In the US, cotesting for human papilloma virus (HPV) and Pap testing for cervical cancer every 5 years for women aged 30-65 years is now recommended. However, HPV testing alone may provide better reassurance against cervical cancer than Pap testing alone and similar reassurance to cotesting, according to a study published July 18 in the Journal of the National Cancer Institute.
In a comparison of the three strategies, Julia C. Gage, Ph.D., M.P.H., of the Division of Cancer Epidemiology and Genetics, National Cancer Institute, Bethesda, MD, and colleagues analyzed data from the Kaiser Permanente Northern California (KPNC) large integrated health delivery system, which screened women age 30-64 since 2003 with both HPV and Pap testing. Data were available through 2012, and over 1 million women were screened at approximately 3-year intervals, with a mean follow-up time of 4.36 years. For each testing strategy, they estimated the cumulative risk of cervical cancer after a negative test result.
The researchers found that the 3-year cancer risks after a negative HPV-alone test result were lower than those for a Pap-alone negative result. In addition, the 3-year cancer risks after a negative HPV-alone test result were similar to the 5-year cancer risk for a co-test negative result. Gage et al. write "In conclusion, we find that primary HPV testing every 3 years might provide as much, if not more, reassurance against precancer and cancer, compared to primary Pap testing every 3 years and cotesting every 5 years." However, the authors note that a screening program based on only one or the other test alone, rather than a cotesting program like that at KPNC, might give somewhat different estimates. They urge studies of screening programs in different health-care settings and populations to identify the optimal screening strategy and interval.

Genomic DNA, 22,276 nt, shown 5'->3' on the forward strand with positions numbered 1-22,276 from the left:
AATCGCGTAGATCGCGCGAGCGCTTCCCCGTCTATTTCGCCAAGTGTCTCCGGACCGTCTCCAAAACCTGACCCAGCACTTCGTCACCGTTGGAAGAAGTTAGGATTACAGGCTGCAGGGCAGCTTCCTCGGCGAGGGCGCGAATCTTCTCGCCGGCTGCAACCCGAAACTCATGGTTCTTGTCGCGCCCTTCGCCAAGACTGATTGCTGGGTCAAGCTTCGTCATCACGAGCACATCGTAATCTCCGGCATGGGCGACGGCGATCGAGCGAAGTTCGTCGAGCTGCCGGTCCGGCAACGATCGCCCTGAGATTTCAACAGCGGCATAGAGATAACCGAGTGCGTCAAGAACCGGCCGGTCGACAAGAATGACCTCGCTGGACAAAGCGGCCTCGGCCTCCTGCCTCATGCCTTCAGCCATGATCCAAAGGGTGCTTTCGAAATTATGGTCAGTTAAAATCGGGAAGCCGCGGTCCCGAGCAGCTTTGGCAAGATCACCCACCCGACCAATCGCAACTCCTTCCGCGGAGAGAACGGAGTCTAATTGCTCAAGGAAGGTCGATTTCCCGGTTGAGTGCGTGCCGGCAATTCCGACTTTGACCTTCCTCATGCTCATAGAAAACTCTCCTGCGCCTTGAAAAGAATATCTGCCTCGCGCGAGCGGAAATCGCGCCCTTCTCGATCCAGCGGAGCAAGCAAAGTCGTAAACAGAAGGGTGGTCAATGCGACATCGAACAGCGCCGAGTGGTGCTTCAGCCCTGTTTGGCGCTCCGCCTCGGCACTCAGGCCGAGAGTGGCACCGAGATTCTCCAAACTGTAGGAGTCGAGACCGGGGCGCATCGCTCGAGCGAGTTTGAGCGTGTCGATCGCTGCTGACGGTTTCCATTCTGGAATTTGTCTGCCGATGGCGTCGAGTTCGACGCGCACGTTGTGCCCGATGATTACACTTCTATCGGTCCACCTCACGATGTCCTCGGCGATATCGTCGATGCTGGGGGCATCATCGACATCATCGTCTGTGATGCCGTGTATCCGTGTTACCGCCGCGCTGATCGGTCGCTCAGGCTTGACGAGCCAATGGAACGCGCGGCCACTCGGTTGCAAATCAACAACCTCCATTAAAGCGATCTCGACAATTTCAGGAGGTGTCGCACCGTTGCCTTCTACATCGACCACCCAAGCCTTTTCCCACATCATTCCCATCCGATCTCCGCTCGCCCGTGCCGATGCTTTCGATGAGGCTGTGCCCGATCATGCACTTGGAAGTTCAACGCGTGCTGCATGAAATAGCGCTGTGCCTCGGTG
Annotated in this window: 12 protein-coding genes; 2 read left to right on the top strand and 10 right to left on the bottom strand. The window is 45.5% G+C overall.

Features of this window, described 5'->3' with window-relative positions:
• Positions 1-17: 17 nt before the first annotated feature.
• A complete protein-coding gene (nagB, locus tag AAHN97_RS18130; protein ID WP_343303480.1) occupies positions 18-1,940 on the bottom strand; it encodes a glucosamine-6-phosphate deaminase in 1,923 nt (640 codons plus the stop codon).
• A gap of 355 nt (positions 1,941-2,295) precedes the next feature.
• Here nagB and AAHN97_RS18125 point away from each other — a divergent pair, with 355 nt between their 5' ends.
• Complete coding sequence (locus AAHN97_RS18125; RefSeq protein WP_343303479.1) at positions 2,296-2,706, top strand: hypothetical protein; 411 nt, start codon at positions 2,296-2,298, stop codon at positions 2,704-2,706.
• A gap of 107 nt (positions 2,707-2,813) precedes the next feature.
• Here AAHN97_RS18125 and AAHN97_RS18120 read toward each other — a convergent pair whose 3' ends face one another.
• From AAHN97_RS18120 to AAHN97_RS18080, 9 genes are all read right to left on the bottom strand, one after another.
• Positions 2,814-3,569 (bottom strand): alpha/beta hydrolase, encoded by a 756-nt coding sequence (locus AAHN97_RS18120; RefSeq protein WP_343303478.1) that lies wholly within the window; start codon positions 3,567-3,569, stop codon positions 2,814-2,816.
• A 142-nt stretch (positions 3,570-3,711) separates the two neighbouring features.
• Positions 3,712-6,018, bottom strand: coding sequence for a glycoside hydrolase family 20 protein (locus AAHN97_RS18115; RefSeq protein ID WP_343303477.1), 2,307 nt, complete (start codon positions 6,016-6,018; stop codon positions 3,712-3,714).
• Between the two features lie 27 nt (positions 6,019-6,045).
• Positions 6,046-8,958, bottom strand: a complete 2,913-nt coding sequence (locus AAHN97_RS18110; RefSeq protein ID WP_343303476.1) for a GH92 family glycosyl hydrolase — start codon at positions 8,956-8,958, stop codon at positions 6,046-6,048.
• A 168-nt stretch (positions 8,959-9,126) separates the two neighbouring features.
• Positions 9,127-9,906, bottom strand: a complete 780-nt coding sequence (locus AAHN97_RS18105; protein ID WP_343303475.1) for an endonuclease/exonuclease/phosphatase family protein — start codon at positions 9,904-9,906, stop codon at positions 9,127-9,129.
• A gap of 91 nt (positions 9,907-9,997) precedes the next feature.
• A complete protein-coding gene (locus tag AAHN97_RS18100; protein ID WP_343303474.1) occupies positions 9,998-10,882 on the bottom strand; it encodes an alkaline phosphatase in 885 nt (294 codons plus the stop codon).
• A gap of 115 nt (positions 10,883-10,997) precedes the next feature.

In an accompanying editorial, Jane J. Kim, of the Harvard School of Public Health, Department of Health Policy and Management, Center for Health Decision Science, Boston, MA, also cautions that the data reflect management based on cotesting and notes that the HPV test approved for primary screening specifically assays the two highest-risk HPV types (16 and 18) that account for 70% of cervical cancers but pools the assay for the other 12 HPV strains. However, despite these caveats, Dr. Kim concludes that the authors "…provide timely evidence from the United States that HPV primary testing can provide equal or more reassurance against cancer risk than strategies currently recommended by guidelines."